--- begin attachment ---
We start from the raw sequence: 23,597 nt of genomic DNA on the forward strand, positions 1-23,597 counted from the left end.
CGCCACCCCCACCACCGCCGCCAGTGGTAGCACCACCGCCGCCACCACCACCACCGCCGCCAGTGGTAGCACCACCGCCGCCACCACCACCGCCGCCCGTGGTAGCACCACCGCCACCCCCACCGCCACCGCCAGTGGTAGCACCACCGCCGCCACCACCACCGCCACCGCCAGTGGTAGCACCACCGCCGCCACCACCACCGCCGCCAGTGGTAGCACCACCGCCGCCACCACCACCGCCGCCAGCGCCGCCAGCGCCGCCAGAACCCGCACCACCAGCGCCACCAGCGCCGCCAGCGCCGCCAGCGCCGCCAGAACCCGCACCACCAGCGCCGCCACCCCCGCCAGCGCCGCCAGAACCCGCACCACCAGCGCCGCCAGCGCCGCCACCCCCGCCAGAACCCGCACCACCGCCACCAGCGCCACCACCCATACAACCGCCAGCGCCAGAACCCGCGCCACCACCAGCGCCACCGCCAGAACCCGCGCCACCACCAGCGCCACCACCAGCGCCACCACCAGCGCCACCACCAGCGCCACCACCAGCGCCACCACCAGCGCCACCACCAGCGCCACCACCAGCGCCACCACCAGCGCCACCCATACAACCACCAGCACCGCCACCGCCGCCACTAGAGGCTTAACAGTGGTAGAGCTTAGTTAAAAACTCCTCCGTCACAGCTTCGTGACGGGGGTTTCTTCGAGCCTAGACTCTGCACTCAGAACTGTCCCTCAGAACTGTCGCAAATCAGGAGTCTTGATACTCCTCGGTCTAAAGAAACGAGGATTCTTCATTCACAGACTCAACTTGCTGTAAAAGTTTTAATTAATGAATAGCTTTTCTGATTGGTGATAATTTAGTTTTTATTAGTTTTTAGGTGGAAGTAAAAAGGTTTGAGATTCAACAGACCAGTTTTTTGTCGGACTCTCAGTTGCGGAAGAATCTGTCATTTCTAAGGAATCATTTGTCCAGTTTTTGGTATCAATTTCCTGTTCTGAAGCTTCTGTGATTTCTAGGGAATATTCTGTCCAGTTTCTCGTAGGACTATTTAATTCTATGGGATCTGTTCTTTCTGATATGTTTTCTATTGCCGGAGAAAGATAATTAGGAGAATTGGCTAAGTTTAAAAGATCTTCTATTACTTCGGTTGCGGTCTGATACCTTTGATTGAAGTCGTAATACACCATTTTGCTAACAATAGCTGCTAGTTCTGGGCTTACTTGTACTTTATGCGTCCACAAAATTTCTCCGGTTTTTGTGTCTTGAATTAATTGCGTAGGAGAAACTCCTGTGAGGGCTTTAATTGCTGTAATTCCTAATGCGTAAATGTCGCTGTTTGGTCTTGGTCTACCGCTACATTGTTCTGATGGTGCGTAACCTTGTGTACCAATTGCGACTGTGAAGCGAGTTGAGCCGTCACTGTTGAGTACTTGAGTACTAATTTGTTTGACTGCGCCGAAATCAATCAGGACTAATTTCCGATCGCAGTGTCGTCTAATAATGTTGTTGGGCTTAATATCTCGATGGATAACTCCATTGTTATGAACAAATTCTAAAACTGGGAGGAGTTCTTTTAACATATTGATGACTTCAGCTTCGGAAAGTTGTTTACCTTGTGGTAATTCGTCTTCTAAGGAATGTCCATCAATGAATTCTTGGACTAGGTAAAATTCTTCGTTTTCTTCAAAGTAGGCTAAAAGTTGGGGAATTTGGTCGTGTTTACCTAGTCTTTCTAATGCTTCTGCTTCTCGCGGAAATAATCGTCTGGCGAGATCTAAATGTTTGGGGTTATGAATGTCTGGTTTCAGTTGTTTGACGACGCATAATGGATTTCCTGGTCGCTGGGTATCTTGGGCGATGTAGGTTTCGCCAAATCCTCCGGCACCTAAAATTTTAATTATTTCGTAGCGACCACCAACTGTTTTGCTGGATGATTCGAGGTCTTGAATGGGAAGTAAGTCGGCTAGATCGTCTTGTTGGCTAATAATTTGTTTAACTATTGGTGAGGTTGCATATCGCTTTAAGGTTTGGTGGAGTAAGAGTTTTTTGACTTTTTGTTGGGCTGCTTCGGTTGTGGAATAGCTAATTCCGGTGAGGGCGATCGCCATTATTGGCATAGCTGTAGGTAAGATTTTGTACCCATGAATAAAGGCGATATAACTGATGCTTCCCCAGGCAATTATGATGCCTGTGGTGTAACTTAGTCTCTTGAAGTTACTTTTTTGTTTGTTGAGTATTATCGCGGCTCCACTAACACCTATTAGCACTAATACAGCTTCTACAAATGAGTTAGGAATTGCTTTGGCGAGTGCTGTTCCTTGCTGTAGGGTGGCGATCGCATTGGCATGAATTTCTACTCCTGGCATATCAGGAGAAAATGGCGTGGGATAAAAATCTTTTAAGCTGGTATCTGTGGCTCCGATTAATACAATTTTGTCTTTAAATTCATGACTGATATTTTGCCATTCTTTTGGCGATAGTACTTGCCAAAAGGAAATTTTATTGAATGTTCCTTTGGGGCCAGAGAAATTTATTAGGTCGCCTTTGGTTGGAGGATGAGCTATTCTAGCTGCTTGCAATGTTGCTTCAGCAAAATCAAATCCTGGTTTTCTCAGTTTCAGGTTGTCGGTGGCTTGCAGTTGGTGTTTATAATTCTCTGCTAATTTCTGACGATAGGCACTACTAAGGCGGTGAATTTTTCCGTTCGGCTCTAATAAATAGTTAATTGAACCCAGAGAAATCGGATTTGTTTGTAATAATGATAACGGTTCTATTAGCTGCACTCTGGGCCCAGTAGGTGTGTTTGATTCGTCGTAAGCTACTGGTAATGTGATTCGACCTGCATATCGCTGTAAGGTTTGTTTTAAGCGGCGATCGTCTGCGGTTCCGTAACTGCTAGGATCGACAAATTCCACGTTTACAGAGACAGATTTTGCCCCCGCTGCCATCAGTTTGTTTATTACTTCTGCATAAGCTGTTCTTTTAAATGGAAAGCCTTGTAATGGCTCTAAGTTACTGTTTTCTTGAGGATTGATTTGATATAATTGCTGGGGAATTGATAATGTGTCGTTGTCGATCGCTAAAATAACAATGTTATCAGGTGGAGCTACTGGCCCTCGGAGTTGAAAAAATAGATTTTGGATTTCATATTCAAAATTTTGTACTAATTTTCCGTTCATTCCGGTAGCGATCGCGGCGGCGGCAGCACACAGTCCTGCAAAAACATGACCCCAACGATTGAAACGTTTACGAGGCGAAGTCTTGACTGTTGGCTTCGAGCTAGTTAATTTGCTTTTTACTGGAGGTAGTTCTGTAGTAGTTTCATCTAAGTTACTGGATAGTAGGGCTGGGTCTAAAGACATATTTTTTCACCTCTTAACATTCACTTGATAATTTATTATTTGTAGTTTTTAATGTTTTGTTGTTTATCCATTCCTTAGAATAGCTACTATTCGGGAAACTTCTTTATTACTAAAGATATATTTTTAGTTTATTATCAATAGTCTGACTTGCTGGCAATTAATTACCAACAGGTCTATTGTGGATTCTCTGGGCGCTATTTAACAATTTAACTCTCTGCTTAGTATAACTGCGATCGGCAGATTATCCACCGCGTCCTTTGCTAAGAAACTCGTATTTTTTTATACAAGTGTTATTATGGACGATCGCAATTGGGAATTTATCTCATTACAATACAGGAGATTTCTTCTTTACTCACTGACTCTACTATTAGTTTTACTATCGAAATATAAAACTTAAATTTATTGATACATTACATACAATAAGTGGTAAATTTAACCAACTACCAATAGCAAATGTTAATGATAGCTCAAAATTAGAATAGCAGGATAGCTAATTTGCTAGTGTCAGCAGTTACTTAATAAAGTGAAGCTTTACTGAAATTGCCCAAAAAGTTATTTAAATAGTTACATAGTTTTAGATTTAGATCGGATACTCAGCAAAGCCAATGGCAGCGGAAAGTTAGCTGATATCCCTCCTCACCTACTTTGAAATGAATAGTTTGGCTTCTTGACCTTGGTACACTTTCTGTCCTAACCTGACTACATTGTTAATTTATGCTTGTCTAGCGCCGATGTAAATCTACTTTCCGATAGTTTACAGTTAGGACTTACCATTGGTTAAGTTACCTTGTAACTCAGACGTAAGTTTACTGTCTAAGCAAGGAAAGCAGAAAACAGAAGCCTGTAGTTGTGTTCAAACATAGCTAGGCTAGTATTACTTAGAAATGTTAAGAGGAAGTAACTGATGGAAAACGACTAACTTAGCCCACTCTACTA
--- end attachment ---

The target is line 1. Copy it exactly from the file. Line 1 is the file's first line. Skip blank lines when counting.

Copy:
We start from the raw sequence: 23,597 nt of genomic DNA on the forward strand, positions 1-23,597 counted from the left end.